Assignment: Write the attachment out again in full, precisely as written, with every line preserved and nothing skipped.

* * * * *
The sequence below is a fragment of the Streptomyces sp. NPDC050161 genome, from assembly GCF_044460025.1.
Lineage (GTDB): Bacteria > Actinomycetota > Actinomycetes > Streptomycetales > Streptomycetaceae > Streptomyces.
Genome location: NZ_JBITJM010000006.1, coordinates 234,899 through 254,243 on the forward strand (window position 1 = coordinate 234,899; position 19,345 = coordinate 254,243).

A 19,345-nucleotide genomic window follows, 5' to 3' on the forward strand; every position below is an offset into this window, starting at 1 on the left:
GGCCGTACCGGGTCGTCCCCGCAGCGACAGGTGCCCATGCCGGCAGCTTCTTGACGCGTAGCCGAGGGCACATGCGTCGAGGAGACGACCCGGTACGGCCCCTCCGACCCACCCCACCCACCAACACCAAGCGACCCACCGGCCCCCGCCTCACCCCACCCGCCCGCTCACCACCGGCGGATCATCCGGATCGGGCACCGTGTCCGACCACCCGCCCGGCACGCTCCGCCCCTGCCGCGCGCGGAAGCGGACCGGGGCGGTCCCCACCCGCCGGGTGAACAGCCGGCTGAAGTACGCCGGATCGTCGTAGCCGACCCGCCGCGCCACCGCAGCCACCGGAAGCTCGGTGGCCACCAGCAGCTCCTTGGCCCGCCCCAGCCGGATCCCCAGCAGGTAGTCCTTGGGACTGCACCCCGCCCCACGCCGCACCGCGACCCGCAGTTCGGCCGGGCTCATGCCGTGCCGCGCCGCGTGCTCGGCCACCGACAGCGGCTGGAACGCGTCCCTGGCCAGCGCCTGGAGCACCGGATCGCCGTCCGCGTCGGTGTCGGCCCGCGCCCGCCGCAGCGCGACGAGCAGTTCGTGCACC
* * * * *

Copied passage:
The sequence below is a fragment of the Streptomyces sp. NPDC050161 genome, from assembly GCF_044460025.1.
Lineage (GTDB): Bacteria > Actinomycetota > Actinomycetes > Streptomycetales > Streptomycetaceae > Streptomyces.
Genome location: NZ_JBITJM010000006.1, coordinates 234,899 through 254,243 on the forward strand (window position 1 = coordinate 234,899; position 19,345 = coordinate 254,243).

A 19,345-nucleotide genomic window follows, 5' to 3' on the forward strand; every position below is an offset into this window, starting at 1 on the left:
GGCCGTACCGGGTCGTCCCCGCAGCGACAGGTGCCCATGCCGGCAGCTTCTTGACGCGTAGCCGAGGGCACATGCGTCGAGGAGACGACCCGGTACGGCCCCTCCGACCCACCCCACCCACCAACACCAAGCGACCCACCGGCCCCCGCCTCACCCCACCCGCCCGCTCACCACCGGCGGATCATCCGGATCGGGCACCGTGTCCGACCACCCGCCCGGCACGCTCCGCCCCTGCCGCGCGCGGAAGCGGACCGGGGCGGTCCCCACCCGCCGGGTGAACAGCCGGCTGAAGTACGCCGGATCGTCGTAGCCGACCCGCCGCGCCACCGCAGCCACCGGAAGCTCGGTGGCCACCAGCAGCTCCTTGGCCCGCCCCAGCCGGATCCCCAGCAGGTAGTCCTTGGGACTGCACCCCGCCCCACGCCGCACCGCGACCCGCAGTTCGGCCGGGCTCATGCCGTGCCGCGCCGCGTGCTCGGCCACCGACAGCGGCTGGAACGCGTCCCTGGCCAGCGCCTGGAGCACCGGATCGCCGTCCGCGTCGGTGTCGGCCCGCGCCCGCCGCAGCGCGACGAGCAGTTCGTGCACC